Local Hazard Mitigation Planning

Hazard Mitigation plans form the basis for a community's long-term strategy to reduce disaster losses. Hazard Mitigation breaks the cycle of disaster damage, reconstruction, and repeated damage.

Table of Contents

FEMA Hazard Mitigation Planning Policy Updates (2023)

On April 19, 2022, FEMA updated the State and Local Mitigation Planning Policy Guides (policies). The policies are the official interpretation of the mitigation planning requirements in the Robert T. Stafford Disaster Relief and Emergency Assistance Act (Stafford Act), as amended and other federal statutes as well as in federal regulations, specifically Title 44 CFR Part 201- Mitigation Planning. The policies become effective for all mitigation plan approvals starting on April 19, 2023. These updates advance FEMA’s shared goals and objectives. They are also a crucial step in implementing the FEMA Strategic Plan Objective 2.3 - Empower Risk-Informed Decision Making.

If your community has started or is about to start the process of updating or creating a Local Hazard Mitigation Plan you must meet the requirements outlined in the new Local Mitigation Planning Policy Guide. Any Plan submitted to FEMA moving forward must meet the new Policy Guide.

Below is a summary of changes under the new Local Mitigation Planning Policy Guide (reference full document for further guidance):

  • Defines who local governments must include in the planning process. This includes representatives from a broad range of sectors, community lifelines, the public and community-based organizations that support underserved communities. 
  • Requires local governments to include the effects of climate change and other future conditions in the risk assessment.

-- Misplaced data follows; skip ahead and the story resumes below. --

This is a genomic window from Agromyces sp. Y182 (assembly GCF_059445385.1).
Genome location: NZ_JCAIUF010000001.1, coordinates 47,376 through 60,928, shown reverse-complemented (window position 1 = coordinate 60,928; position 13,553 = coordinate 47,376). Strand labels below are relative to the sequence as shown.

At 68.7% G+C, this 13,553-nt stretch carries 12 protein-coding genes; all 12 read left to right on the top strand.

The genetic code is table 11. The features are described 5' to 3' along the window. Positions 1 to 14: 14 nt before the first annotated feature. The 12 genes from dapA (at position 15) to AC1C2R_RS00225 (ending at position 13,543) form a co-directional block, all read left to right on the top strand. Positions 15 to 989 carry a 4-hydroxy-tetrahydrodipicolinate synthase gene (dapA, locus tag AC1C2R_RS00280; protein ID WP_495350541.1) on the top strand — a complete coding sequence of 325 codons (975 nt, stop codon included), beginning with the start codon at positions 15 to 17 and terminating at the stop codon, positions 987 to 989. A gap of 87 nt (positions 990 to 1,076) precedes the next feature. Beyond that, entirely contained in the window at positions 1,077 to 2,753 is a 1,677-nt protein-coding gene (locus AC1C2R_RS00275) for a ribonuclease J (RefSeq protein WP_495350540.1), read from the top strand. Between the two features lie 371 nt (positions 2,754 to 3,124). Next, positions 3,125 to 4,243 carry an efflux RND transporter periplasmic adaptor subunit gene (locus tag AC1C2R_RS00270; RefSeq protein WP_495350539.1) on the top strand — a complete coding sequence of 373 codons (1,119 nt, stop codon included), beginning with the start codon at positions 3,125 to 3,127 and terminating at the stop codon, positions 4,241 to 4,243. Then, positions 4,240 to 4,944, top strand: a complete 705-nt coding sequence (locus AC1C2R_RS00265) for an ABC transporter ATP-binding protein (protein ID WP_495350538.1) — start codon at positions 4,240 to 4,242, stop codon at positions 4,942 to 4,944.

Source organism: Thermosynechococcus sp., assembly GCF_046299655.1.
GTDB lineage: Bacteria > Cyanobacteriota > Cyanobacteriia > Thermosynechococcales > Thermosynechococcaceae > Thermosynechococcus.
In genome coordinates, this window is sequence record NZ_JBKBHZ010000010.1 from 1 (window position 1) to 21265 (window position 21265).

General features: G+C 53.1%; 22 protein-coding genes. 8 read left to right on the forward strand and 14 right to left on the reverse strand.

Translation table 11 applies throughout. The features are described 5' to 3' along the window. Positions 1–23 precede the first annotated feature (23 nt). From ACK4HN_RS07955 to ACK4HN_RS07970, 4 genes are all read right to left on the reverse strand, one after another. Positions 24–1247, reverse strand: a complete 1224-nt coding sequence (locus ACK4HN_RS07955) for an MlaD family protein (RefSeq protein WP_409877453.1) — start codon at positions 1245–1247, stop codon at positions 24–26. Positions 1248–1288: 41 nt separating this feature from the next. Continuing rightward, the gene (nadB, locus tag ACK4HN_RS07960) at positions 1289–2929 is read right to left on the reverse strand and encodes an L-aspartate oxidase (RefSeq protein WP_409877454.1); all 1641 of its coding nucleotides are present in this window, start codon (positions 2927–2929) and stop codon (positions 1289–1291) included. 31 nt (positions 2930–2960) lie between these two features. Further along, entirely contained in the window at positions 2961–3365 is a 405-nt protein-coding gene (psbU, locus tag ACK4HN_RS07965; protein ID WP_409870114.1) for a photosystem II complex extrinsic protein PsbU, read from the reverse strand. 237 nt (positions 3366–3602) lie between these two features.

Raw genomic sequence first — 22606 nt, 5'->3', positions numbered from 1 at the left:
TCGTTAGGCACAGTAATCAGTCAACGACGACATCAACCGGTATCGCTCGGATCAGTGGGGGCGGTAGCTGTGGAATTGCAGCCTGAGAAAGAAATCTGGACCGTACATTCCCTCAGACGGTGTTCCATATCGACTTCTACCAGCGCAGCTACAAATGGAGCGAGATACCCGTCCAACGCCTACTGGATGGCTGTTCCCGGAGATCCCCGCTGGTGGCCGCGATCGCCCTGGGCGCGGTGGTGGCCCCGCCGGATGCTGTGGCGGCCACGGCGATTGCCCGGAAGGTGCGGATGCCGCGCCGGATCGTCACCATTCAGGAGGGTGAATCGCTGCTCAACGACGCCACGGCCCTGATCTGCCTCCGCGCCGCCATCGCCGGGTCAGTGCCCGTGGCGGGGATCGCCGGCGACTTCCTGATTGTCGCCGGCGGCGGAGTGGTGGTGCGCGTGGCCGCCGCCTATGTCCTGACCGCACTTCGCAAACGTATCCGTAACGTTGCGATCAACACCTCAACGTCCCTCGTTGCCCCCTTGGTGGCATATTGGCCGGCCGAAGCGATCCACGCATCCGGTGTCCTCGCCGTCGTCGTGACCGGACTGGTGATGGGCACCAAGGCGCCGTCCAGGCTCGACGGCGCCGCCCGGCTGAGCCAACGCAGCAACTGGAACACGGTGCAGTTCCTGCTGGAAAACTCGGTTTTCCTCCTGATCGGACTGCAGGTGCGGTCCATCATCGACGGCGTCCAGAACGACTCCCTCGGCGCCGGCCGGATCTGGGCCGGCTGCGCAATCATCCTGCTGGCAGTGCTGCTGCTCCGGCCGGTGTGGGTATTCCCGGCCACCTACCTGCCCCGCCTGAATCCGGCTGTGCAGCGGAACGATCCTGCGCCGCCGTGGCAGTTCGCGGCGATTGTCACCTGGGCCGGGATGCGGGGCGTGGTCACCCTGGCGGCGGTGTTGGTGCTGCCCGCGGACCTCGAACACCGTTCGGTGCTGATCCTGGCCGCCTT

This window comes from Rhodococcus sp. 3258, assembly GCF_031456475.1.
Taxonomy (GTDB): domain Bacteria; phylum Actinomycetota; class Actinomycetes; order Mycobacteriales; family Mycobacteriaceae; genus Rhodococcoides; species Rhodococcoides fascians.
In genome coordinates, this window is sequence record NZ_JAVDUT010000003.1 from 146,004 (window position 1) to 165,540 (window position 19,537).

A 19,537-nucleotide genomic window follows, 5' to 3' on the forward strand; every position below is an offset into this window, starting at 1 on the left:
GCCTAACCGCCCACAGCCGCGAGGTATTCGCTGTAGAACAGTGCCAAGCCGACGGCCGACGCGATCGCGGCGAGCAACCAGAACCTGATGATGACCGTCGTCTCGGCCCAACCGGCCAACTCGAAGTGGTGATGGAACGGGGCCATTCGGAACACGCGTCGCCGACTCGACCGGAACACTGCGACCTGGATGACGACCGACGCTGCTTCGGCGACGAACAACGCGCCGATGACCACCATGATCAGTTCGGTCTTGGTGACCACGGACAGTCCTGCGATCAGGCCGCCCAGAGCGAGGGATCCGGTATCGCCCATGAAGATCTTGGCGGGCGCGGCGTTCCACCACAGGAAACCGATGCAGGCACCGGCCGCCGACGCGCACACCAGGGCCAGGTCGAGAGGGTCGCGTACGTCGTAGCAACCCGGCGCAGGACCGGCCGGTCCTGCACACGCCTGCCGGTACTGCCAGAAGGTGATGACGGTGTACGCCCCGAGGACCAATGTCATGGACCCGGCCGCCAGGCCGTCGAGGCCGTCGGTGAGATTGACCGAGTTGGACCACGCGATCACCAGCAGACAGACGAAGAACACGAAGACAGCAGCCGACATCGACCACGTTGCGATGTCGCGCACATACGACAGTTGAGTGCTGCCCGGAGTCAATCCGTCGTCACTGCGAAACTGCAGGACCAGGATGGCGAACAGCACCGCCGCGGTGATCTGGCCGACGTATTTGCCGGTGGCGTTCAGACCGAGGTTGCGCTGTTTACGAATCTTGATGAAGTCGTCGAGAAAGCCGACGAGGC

• Recognizes the important role of adopting and enforcing building codes and land use and development ordinances in the local government’s ability to improve mitigation capabilities.
  • Facilitates stronger alignment with other FEMA mitigation programs such as the National Flood Insurance Program (NFIP), Community Rating System and flood risk mapping program.
  • Explains the need to right-size the scope of a plan update, consider both current and future risks, and complete the planning process with plan adoption. 
  • Includes existing mitigation plan requirements for the High Hazard Potential Dams (HHPD) grant program to include all dam risks. Removes the optional Repetitive Loss Strategy. 
  • Reorganized requirements for ease of use.

Additional Resources

Local Mitigation Planning Handbook and Additional Resources

Mitigation planning provides a framework local governments can build on to lessen the impacts of natural disasters. By encouraging whole-community involvement, assessing risk and using a range of resources, local governments can reduce risk to people, economies and natural environments. The Local Mitigation Planning Handbook (May 2023) guides local governments, including special districts, as they develop or update a hazard mitigation plan.

The Handbook is a companion to the Guide. The Guide helps local governments understand the requirements in the CFR. It also assists state and federal officials who provide training and technical assistance to local governments during their review and approval of local plans. The Handbook, on the other hand, gives advice and approaches for developing these plans.

Guide to Virtual Hazard Mitigation Planning Meetings 

The Guide to Virtual Hazard Mitigation Planning Meetings document details tips, resources, and potential platforms to facilitate and host effective virtual hazard mitigation planning meetings.

Additional Resources

Local Plans in Massachusetts

Plans are submitted to MEMA and FEMA Region 1 for review and approval. For more information, please contact MEMA's Mitigation Unit, at Mitigation@mass.gov.

How To Submit A Hazard Mitigation Plan To MEMA (Updated February 2023)

To view a copy of your community’s local hazard mitigation plan, check your community’s official website or contact your local Emergency Management Director.

Individuals interested in learning more about the hazard mitigation planning process can take FEMA’s online free training course IS-318.